• The wise sage we see in ourselves is an opinionated old bore to the young.
  • We are loved by the young, but not as equals. We are like some kind of demanding pet.
  • Change – we used to love it, now we hate it.
  • Those things we used to love now seem pointless.

These are generalisations – another thing we seniors are good at – and there are plenty of exceptions. There are as well, a lot of good things about being 70 plus in a wealthy civilised country which is at peace with others if not with itself. Here are some of them:

  • We laugh a lot.
  • With some glaring exceptions, we no longer want to do things we are now unable to do.
  • We worry less about money.
  • We shrug off minor aches and pains as long as we are spared the big ones.
  • We learn how to be happy doing less.
  • We have plenty of time to do the things we enjoy.

So, is being angry part of the ageing process? I don’t think so. I believe that we are living at a time of exceptional change. Not only are the changes of great magnitude, but they are happening at great speed. The rate of change is accelerating. The younger you are, the less change you have to look back on, so you go with the flow. You are less conscious of the speed of change.  Is it surprising that some of us oldies are bewildered and angry about things we have no power over and which seem to be much worse than when we were young?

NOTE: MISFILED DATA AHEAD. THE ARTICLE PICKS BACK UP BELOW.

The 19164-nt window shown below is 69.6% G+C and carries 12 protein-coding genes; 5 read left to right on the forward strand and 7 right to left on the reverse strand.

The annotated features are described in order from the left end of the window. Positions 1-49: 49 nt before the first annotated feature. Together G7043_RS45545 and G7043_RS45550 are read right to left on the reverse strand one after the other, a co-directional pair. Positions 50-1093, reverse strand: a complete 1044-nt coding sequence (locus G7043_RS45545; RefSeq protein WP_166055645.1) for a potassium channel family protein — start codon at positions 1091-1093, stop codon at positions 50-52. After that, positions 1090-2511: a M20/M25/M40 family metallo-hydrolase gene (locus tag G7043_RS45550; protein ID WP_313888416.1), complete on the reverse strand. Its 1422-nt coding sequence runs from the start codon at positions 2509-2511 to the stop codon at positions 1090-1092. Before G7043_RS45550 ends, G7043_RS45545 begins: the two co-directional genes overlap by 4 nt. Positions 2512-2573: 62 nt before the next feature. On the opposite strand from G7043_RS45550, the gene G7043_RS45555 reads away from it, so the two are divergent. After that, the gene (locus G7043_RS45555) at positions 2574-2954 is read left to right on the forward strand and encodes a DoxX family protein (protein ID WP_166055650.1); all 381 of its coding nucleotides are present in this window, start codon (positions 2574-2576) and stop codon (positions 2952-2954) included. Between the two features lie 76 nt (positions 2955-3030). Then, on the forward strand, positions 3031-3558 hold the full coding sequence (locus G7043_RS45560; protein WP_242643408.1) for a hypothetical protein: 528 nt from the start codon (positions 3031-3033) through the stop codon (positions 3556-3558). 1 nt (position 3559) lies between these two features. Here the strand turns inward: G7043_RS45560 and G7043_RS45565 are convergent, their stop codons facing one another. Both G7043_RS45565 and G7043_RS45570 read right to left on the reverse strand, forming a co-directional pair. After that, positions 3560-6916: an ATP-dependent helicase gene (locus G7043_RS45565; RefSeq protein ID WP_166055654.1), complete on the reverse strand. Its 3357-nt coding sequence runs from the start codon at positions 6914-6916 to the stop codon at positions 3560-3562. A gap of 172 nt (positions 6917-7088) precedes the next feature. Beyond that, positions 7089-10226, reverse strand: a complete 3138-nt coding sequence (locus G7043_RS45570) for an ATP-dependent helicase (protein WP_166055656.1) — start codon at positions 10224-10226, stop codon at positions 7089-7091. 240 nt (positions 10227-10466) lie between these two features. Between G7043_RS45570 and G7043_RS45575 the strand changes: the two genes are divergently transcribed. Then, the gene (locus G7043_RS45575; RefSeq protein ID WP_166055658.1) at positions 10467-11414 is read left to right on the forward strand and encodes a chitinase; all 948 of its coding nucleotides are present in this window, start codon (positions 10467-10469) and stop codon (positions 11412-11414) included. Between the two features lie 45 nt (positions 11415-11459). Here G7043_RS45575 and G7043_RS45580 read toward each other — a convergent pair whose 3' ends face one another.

It is this anger which the Brexit campaign here in Britain so cleverly tapped into. Suddenly my age group was given the power to turn back the clock, and they jumped at it. I was not one of them and my concerns are very different, but I understand their anger.

My concern is that the young are not angry enough! I want them to rise up in rage at the complacency of our politicians when faced with the prospect, not just of accelerating climate change, but all the other horrors waiting to jump out and bite us, the biggest of which is loss of biodiversity. We are consuming ever more of the resources which sustain all life. In the words of a book  I read more than 20  years ago and which are as true as ever, we are The Future Eaters. (Tim Flannery 1994)

Far too many of those in power seem to think that tinkering with the system, another tweak of the technology, a move towards “sustainable development”, will solve the problem. I don’t.

I may well be wrong. There are many clever people who completely disagree. I’ve been wrong plenty of times in the past, but on this issue, everything I have read and learnt over the years points to a crisis we have postponed time and again by clever tweaking. At some stage the debt we have built up will be called in. Our future will have been eaten, and at my age, there is so little I can do about it.

That’s what makes me angry.